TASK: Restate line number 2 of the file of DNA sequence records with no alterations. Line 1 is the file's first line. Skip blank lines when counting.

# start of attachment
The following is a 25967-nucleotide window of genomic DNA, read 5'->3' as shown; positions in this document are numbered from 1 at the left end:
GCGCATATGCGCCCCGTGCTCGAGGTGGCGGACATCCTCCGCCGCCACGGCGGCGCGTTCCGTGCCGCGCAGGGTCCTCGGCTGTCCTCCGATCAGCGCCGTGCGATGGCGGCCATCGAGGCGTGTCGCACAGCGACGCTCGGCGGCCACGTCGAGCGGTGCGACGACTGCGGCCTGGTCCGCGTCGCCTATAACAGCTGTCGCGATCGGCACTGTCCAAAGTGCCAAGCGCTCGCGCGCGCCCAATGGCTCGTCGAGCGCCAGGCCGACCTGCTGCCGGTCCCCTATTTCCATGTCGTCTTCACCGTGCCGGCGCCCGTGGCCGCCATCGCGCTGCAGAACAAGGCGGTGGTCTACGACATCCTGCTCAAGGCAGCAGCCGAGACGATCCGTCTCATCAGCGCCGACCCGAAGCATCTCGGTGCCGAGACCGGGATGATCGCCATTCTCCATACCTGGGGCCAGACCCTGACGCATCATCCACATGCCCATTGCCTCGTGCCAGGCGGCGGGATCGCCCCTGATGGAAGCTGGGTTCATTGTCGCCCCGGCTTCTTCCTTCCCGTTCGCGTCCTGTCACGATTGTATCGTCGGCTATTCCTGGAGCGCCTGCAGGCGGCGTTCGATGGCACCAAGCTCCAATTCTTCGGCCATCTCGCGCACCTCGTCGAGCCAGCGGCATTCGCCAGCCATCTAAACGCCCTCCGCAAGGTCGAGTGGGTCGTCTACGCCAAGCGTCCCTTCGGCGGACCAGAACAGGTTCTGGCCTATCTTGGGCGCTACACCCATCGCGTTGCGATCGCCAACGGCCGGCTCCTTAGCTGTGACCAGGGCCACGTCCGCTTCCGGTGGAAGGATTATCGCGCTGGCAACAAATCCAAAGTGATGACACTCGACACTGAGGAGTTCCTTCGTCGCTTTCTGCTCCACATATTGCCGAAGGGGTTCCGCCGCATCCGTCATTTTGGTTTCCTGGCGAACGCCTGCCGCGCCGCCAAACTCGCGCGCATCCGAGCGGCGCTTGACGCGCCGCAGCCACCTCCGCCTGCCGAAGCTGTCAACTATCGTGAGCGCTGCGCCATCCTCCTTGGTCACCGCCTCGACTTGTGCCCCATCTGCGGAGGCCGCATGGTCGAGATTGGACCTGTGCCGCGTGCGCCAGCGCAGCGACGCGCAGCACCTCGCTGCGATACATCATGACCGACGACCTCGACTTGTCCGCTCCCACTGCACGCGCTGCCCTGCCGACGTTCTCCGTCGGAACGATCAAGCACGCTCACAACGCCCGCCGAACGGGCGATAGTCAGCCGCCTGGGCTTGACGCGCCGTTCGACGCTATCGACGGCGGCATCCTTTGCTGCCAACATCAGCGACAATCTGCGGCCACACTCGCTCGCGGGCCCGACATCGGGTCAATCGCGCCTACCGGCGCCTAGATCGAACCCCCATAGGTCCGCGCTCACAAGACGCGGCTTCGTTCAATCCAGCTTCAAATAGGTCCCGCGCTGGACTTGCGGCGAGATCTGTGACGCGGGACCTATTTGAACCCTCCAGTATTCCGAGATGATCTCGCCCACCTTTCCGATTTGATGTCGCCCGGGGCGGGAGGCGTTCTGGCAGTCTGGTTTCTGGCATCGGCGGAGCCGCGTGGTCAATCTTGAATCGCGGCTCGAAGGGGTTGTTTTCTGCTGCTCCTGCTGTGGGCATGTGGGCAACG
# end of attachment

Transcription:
GCGCATATGCGCCCCGTGCTCGAGGTGGCGGACATCCTCCGCCGCCACGGCGGCGCGTTCCGTGCCGCGCAGGGTCCTCGGCTGTCCTCCGATCAGCGCCGTGCGATGGCGGCCATCGAGGCGTGTCGCACAGCGACGCTCGGCGGCCACGTCGAGCGGTGCGACGACTGCGGCCTGGTCCGCGTCGCCTATAACAGCTGTCGCGATCGGCACTGTCCAAAGTGCCAAGCGCTCGCGCGCGCCCAATGGCTCGTCGAGCGCCAGGCCGACCTGCTGCCGGTCCCCTATTTCCATGTCGTCTTCACCGTGCCGGCGCCCGTGGCCGCCATCGCGCTGCAGAACAAGGCGGTGGTCTACGACATCCTGCTCAAGGCAGCAGCCGAGACGATCCGTCTCATCAGCGCCGACCCGAAGCATCTCGGTGCCGAGACCGGGATGATCGCCATTCTCCATACCTGGGGCCAGACCCTGACGCATCATCCACATGCCCATTGCCTCGTGCCAGGCGGCGGGATCGCCCCTGATGGAAGCTGGGTTCATTGTCGCCCCGGCTTCTTCCTTCCCGTTCGCGTCCTGTCACGATTGTATCGTCGGCTATTCCTGGAGCGCCTGCAGGCGGCGTTCGATGGCACCAAGCTCCAATTCTTCGGCCATCTCGCGCACCTCGTCGAGCCAGCGGCATTCGCCAGCCATCTAAACGCCCTCCGCAAGGTCGAGTGGGTCGTCTACGCCAAGCGTCCCTTCGGCGGACCAGAACAGGTTCTGGCCTATCTTGGGCGCTACACCCATCGCGTTGCGATCGCCAACGGCCGGCTCCTTAGCTGTGACCAGGGCCACGTCCGCTTCCGGTGGAAGGATTATCGCGCTGGCAACAAATCCAAAGTGATGACACTCGACACTGAGGAGTTCCTTCGTCGCTTTCTGCTCCACATATTGCCGAAGGGGTTCCGCCGCATCCGTCATTTTGGTTTCCTGGCGAACGCCTGCCGCGCCGCCAAACTCGCGCGCATCCGAGCGGCGCTTGACGCGCCGCAGCCACCTCCGCCTGCCGAAGCTGTCAACTATCGTGAGCGCTGCGCCATCCTCCTTGGTCACCGCCTCGACTTGTGCCCCATCTGCGGAGGCCGCATGGTCGAGATTGGACCTGTGCCGCGTGCGCCAGCGCAGCGACGCGCAGCACCTCGCTGCGATACATCATGACCGACGACCTCGACTTGTCCGCTCCCACTGCACGCGCTGCCCTGCCGACGTTCTCCGTCGGAACGATCAAGCACGCTCACAACGCCCGCCGAACGGGCGATAGTCAGCCGCCTGGGCTTGACGCGCCGTTCGACGCTATCGACGGCGGCATCCTTTGCTGCCAACATCAGCGACAATCTGCGGCCACACTCGCTCGCGGGCCCGACATCGGGTCAATCGCGCCTACCGGCGCCTAGATCGAACCCCCATAGGTCCGCGCTCACAAGACGCGGCTTCGTTCAATCCAGCTTCAAATAGGTCCCGCGCTGGACTTGCGGCGAGATCTGTGACGCGGGACCTATTTGAACCCTCCAGTATTCCGAGATGATCTCGCCCACCTTTCCGATTTGATGTCGCCCGGGGCGGGAGGCGTTCTGGCAGTCTGGTTTCTGGCATCGGCGGAGCCGCGTGGTCAATCTTGAATCGCGGCTCGAAGGGGTTGTTTTCTGCTGCTCCTGCTGTGGGCATGTGGGCAACG